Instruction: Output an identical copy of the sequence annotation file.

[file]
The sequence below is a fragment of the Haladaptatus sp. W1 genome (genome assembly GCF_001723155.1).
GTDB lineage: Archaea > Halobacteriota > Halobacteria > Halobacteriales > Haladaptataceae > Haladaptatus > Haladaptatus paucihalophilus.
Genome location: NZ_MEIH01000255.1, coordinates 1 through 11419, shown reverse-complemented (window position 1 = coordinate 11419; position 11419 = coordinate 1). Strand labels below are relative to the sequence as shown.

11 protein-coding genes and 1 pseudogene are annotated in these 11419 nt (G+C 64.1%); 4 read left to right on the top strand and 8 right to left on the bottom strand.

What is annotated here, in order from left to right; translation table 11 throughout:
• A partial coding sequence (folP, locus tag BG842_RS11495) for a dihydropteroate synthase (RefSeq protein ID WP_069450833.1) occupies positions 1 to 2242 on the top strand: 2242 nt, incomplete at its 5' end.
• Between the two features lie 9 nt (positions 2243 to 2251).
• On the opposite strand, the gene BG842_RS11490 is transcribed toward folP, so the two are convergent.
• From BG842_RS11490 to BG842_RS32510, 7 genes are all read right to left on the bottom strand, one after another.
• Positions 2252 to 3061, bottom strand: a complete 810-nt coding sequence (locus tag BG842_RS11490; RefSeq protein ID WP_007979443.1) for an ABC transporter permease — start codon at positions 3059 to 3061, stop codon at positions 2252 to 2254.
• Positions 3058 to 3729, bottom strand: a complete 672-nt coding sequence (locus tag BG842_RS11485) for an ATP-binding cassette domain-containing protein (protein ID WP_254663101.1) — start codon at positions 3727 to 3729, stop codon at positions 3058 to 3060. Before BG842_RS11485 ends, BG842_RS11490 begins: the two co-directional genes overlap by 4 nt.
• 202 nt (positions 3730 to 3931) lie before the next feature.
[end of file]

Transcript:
The sequence below is a fragment of the Haladaptatus sp. W1 genome (genome assembly GCF_001723155.1).
GTDB lineage: Archaea > Halobacteriota > Halobacteria > Halobacteriales > Haladaptataceae > Haladaptatus > Haladaptatus paucihalophilus.
Genome location: NZ_MEIH01000255.1, coordinates 1 through 11419, shown reverse-complemented (window position 1 = coordinate 11419; position 11419 = coordinate 1). Strand labels below are relative to the sequence as shown.

11 protein-coding genes and 1 pseudogene are annotated in these 11419 nt (G+C 64.1%); 4 read left to right on the top strand and 8 right to left on the bottom strand.

What is annotated here, in order from left to right; translation table 11 throughout:
• A partial coding sequence (folP, locus tag BG842_RS11495) for a dihydropteroate synthase (RefSeq protein ID WP_069450833.1) occupies positions 1 to 2242 on the top strand: 2242 nt, incomplete at its 5' end.
• Between the two features lie 9 nt (positions 2243 to 2251).
• On the opposite strand, the gene BG842_RS11490 is transcribed toward folP, so the two are convergent.
• From BG842_RS11490 to BG842_RS32510, 7 genes are all read right to left on the bottom strand, one after another.
• Positions 2252 to 3061, bottom strand: a complete 810-nt coding sequence (locus tag BG842_RS11490; RefSeq protein ID WP_007979443.1) for an ABC transporter permease — start codon at positions 3059 to 3061, stop codon at positions 2252 to 2254.
• Positions 3058 to 3729, bottom strand: a complete 672-nt coding sequence (locus tag BG842_RS11485) for an ATP-binding cassette domain-containing protein (protein ID WP_254663101.1) — start codon at positions 3727 to 3729, stop codon at positions 3058 to 3060. Before BG842_RS11485 ends, BG842_RS11490 begins: the two co-directional genes overlap by 4 nt.
• 202 nt (positions 3730 to 3931) lie before the next feature.